It never ceases to surprise me how many people apologize for wanting to put sugar in their tea, as if admitting a serious tea-drinking faux pas. I’ve always invited my guests to do what makes them comfortable and to drink their tea in any fashion they feel most pleasing. Still, I get meek apologies as if they feel that sugar in tea is just plain wrong. It got me thinking, is sweetening one’s tea a low-brow act of tasteless vulgarity?
Asian cultures traditionally drink their tea without any additives, yet the British are fond of sugar, milk and lemon! Traditionally, Russian Tea has a cube of sugar. In India, chai is sweetened by milk and honey and in Arab nations, Moroccan Mint Tea has quite a lot of sugar. So why then should Americans, who have a renowned appetite for sugar, feel apologetic when asking if it’s alright that they add sugar?
Quite often, a touch of sweetness brings out the taste of the tea. Yet, understandably, sugar is not a health food. There are many reasons to stay away from sugar (especially refined sugar).
You may want to explore some alternatives. The most obvious is honey (and all different types at that). Reported to have antimicrobial & antibacterial qualities and also good for soothing sore throats, this natural fruit sugar works with your body to increase energy and immunity.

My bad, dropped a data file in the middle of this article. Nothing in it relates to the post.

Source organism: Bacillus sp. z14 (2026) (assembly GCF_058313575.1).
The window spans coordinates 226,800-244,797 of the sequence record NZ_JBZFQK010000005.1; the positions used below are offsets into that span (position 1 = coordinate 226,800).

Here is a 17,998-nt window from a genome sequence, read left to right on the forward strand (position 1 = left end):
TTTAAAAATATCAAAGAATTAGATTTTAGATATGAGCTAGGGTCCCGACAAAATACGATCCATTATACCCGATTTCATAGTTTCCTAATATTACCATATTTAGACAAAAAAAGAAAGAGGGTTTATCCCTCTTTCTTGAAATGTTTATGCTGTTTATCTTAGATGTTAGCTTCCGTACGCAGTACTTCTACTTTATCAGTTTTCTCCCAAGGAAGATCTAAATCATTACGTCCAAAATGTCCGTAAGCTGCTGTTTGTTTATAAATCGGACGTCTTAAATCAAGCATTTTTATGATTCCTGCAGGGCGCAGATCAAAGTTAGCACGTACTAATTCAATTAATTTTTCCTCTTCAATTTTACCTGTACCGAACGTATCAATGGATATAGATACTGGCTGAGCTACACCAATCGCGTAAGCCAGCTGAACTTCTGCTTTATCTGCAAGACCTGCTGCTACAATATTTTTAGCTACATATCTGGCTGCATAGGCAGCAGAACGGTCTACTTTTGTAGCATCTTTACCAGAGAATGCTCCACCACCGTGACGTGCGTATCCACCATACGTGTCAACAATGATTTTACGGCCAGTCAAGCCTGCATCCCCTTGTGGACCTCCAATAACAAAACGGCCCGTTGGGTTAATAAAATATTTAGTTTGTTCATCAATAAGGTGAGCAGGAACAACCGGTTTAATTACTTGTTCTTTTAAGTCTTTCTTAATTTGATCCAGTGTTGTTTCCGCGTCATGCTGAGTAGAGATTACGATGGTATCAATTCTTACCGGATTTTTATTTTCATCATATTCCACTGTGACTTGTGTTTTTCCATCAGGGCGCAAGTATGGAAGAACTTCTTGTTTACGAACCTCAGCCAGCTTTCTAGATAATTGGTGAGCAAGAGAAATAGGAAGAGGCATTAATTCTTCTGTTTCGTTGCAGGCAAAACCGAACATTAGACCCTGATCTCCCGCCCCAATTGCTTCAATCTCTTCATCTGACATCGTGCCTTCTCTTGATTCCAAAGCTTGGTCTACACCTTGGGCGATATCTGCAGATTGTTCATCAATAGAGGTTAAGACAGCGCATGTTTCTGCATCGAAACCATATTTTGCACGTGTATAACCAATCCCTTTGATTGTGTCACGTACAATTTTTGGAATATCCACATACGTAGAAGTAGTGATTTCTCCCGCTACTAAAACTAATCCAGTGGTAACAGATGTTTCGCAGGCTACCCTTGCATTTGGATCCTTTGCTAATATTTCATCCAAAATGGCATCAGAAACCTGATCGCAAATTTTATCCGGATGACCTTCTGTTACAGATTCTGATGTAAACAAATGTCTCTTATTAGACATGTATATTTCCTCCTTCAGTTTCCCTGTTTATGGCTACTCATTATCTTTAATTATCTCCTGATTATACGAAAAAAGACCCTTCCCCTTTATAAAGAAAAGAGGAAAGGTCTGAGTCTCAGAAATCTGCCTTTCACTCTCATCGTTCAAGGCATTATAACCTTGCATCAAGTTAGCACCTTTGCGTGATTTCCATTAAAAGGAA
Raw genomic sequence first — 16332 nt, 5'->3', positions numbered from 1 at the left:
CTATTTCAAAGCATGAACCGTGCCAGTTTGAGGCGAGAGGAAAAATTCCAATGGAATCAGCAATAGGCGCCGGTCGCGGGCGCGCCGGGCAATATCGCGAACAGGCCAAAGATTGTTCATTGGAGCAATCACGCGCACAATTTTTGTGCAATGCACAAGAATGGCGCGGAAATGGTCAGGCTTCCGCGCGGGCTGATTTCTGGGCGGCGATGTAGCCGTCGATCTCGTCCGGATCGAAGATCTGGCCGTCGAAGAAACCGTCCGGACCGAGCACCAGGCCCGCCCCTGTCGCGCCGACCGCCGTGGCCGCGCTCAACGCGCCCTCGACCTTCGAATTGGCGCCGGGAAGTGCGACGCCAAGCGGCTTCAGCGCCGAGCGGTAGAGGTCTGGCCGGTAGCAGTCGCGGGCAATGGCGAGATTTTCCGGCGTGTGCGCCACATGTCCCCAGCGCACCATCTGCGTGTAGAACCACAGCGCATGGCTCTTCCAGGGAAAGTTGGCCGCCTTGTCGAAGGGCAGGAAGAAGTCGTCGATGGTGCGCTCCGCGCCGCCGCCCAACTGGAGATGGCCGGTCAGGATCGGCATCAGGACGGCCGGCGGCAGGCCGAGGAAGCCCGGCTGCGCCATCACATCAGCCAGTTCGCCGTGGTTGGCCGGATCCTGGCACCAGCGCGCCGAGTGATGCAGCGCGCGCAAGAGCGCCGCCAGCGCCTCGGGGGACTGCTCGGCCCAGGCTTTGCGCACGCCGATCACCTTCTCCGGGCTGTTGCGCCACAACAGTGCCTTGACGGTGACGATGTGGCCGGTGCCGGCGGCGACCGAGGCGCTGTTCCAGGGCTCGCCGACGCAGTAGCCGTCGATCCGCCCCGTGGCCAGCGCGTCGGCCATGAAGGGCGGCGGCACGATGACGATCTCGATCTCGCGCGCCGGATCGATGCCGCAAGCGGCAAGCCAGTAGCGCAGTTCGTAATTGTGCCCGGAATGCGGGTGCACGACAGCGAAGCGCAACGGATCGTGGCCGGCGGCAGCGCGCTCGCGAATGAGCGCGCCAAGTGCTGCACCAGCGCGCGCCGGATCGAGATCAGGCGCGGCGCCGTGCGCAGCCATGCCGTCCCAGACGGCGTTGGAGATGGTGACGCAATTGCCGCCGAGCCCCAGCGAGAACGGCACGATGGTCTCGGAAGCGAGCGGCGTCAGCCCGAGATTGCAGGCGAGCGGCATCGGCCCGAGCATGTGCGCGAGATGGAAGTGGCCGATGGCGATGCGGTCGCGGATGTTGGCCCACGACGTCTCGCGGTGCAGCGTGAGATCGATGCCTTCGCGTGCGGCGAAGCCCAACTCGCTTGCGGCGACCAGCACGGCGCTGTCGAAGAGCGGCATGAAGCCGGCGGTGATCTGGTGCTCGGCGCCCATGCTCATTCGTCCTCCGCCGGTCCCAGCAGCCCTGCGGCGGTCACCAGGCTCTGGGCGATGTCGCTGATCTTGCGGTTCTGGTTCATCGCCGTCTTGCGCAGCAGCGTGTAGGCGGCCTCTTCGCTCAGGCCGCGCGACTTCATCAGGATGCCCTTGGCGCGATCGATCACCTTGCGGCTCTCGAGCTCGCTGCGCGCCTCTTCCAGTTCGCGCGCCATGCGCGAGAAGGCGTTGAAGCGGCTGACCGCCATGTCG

Then there is Agave Nectar, which I have been using with much satisfaction as of late. I like that it does not crystallize and is easier to use. This natural sweetner is slowly becoming more readily available in local supermarkets as it gains popularity.
Another natural sweetner alternative is stevia. Stevia is a plant with very sweet leaves. Occasionally, you will find that stevia is used by many tea manufacturers to sweeten their blends. If not, either mix it in with your loose tea or find powdered versions at your natural health food store – but don’t use too much! This stuff is 30x sweeter than regular sugar!
No matter how you like your tea, never be afraid to enjoy it the way you like it most!
For more great articles, check out Madam Potts’ blog, Mad Pots of Tea!
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